Warm Southern Breeze

"… there is no such thing as nothing."

USDA: Eggs have Less Cholesterol, More Vitamin D than We Thought

Posted by Warm Southern Breeze on Wednesday, February 9, 2011

Seems the USDA has “egg on their face.” Maybe it should be in their bellies instead?

First, eggs were bad.

Now, they’re good.

Then coffee was evil.

Now, it’s not.

Next was chocolate.

Too bad… seems now, it’s A-OK!

And for goodness sake! Do NOT under ANY circumstances drink wine, liquor or beer!

But now, it’s okay to have a few drinks.

And heaven help us all… the beef! Where’s the beef!?! You’re surely gonna’ DIE!

Well… maybe not as quickly as we once thought. Beef’s okay.

My friends, beware “Schizophrenic Science”! Particularly dietary-related science!

Remember the “Twinkie Diet“!

Eggs tested by USDA have lower cholesterol and more vitamin D than previously thought

By Mary Forgione, Tribune Health
February 8, 2011, 10:16 a.m.

Eggs are getting a bit of a reprieve on the cholesterol front. A U.S. Department of Agriculture report released Tuesday says eggs are lower in cholesterol and higher in vitamin D than previously thought.

The federal agency released these findings (helpfully publicized by the egg industry) after testing a random sample of eggs across the country in 2002 and examining their nutrient value. It found the average large egg contained 185 milligrams of cholesterol (14% less than prior measures) and 41 IU (International Units) of vitamin D (64% more).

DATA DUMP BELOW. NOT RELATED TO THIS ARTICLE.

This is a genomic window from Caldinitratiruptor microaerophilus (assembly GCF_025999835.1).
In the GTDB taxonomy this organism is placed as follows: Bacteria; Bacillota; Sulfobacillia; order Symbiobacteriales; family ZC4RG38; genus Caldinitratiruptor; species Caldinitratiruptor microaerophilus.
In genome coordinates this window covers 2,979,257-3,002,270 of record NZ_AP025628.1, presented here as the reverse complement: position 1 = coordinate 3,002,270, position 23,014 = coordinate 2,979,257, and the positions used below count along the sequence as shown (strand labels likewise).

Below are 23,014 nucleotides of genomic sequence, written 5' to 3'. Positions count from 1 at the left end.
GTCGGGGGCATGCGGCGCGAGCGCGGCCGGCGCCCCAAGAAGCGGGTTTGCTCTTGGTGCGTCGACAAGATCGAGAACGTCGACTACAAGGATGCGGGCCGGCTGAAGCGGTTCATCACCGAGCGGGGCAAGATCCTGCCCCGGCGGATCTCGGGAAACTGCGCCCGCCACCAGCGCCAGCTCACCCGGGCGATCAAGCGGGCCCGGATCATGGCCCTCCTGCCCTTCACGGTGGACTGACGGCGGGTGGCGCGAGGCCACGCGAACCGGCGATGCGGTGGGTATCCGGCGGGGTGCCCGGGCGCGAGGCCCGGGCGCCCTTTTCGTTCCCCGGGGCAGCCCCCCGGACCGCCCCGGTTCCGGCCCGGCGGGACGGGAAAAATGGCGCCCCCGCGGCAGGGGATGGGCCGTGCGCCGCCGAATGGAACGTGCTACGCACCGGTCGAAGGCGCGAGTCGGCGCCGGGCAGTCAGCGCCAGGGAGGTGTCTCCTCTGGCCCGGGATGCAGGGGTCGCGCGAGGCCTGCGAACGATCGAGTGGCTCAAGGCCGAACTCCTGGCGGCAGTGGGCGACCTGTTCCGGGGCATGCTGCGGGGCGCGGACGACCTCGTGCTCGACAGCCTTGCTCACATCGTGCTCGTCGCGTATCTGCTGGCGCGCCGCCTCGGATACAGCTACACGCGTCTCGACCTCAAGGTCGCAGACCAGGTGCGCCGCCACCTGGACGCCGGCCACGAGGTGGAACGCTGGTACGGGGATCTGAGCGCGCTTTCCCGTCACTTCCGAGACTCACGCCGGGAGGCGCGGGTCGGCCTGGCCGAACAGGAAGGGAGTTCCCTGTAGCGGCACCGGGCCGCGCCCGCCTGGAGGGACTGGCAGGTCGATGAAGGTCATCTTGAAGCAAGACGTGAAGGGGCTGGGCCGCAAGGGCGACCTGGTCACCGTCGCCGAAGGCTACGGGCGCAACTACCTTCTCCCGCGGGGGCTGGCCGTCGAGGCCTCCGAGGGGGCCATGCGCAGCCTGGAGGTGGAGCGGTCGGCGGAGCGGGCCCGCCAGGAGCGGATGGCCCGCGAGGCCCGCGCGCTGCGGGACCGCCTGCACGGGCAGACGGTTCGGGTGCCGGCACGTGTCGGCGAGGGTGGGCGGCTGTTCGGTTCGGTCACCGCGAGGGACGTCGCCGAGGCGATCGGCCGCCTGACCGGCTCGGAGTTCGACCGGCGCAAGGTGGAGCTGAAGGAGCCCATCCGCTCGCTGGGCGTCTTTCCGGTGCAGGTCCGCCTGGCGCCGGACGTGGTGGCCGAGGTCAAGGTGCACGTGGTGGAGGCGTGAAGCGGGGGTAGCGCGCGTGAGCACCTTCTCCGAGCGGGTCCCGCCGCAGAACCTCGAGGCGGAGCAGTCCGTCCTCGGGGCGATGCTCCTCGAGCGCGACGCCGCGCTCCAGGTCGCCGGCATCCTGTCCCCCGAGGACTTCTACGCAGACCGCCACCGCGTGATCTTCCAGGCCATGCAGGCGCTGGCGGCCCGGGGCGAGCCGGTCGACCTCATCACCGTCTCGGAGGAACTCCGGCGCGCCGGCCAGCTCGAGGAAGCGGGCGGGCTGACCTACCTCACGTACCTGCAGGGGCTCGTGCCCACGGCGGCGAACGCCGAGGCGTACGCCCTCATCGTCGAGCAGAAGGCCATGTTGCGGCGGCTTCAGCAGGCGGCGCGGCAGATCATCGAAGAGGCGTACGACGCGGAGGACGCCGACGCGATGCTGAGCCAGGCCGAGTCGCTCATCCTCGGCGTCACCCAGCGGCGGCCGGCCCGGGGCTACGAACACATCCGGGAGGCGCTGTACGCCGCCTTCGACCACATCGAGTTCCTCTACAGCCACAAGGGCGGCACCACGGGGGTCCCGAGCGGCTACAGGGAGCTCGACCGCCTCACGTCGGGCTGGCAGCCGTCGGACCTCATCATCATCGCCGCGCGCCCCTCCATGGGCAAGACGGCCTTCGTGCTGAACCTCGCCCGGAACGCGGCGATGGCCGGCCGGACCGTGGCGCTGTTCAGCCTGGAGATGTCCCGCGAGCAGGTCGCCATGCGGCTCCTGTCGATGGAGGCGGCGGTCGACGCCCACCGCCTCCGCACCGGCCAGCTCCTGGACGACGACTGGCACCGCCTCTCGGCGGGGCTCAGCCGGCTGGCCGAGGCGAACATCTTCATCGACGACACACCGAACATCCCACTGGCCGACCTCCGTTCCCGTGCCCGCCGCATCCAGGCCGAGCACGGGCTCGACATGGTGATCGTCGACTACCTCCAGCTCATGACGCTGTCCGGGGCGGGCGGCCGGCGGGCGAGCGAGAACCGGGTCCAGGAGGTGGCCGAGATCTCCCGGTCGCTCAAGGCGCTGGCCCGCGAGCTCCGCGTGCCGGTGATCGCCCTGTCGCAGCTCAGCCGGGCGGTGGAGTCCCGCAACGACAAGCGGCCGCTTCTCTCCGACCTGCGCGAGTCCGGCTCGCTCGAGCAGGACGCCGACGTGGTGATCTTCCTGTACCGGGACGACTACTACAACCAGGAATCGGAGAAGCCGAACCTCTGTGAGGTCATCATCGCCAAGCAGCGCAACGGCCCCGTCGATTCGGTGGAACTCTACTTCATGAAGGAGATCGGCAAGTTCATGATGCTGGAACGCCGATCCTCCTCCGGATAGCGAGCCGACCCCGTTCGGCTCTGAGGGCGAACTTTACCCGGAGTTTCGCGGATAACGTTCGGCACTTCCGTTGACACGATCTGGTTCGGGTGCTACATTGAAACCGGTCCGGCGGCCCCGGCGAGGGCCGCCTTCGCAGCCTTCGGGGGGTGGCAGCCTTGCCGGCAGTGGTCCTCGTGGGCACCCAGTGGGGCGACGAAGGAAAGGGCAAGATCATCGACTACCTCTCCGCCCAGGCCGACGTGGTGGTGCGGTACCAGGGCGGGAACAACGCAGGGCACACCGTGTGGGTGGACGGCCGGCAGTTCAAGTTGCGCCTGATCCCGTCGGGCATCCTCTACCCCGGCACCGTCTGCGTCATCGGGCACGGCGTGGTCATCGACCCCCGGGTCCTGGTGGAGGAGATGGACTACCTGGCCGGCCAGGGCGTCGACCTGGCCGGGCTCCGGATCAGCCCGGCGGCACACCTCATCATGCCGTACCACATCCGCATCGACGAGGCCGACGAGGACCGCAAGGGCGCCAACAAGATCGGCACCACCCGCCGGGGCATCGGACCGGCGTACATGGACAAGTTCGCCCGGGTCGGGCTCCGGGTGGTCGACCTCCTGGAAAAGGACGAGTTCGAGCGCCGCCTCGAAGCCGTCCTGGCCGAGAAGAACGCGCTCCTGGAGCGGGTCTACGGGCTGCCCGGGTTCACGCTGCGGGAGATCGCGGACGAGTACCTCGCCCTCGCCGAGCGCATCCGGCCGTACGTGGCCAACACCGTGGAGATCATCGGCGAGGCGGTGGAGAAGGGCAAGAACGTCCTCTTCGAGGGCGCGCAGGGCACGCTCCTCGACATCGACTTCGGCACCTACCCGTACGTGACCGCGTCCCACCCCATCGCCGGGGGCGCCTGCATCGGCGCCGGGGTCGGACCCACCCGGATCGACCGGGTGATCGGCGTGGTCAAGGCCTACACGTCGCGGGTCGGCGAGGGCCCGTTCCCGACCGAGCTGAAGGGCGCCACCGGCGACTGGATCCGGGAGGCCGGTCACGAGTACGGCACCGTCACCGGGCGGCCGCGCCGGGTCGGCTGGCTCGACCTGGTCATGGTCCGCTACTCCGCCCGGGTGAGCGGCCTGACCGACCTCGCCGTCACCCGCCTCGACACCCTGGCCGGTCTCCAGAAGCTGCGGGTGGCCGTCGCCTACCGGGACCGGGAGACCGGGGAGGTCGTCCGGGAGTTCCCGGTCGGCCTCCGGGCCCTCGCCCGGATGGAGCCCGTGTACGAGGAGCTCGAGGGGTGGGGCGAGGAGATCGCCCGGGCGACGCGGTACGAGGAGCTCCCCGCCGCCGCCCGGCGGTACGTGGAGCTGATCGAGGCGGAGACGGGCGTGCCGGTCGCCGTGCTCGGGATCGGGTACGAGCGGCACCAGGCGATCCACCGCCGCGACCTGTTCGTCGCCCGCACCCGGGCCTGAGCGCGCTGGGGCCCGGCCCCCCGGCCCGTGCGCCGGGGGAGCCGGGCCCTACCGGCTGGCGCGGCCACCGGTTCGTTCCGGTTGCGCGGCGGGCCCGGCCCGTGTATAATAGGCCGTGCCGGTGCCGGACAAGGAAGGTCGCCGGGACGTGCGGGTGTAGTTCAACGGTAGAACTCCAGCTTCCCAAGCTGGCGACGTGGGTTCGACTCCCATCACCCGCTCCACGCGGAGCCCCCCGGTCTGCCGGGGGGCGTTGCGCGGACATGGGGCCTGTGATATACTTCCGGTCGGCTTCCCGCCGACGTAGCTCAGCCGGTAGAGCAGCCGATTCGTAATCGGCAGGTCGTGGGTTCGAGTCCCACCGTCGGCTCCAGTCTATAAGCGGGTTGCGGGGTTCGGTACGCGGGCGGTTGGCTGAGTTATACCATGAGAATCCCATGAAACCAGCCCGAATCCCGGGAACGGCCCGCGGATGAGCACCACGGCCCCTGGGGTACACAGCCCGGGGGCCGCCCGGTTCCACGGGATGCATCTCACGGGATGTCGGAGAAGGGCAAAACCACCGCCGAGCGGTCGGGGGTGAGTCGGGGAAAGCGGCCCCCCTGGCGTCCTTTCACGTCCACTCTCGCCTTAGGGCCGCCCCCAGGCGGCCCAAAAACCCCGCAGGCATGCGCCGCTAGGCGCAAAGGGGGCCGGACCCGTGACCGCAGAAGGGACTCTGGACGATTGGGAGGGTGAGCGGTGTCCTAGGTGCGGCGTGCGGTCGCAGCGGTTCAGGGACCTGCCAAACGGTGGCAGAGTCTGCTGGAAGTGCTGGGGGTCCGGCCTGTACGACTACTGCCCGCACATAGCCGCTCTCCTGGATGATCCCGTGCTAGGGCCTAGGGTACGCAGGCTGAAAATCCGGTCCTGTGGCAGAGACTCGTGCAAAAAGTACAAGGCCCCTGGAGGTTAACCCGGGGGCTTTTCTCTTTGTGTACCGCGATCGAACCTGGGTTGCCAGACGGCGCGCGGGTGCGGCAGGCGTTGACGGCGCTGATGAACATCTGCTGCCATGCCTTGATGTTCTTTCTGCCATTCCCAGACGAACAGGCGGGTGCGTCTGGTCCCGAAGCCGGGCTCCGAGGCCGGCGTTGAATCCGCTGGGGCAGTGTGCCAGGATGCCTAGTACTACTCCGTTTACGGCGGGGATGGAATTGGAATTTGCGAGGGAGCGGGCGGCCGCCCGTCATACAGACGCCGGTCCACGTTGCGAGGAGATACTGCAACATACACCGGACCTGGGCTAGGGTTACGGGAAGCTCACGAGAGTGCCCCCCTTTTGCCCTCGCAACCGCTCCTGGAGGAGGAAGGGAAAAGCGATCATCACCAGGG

Why the shift? The decrease in cholesterol might reflect an improvement in hens’ diet, the agency says in a statement. Here’s the full USDA statement.

And the American Heart Assn. offers this primer on cholesterol. Note that dietary cholesterol is but one factor in blood cholesterol levels — and that those levels are more complex than you might think (think “fats”). The AHA says: “Saturated fatty acids are the main culprit in raising blood cholesterol, which increases your risk of heart disease. Trans fats also raise blood cholesterol. But dietary cholesterol also plays a part. The average American man consumes about 337 milligrams of cholesterol a day; the average woman, 217 milligrams.”

You can expect to see the revised nutrition information on egg cartons soon. But one thing hasn’t changed: Eggs are still about 70 calories each.

USDA says eggs now have less cholesterol, more vitamin D – latimes.com.

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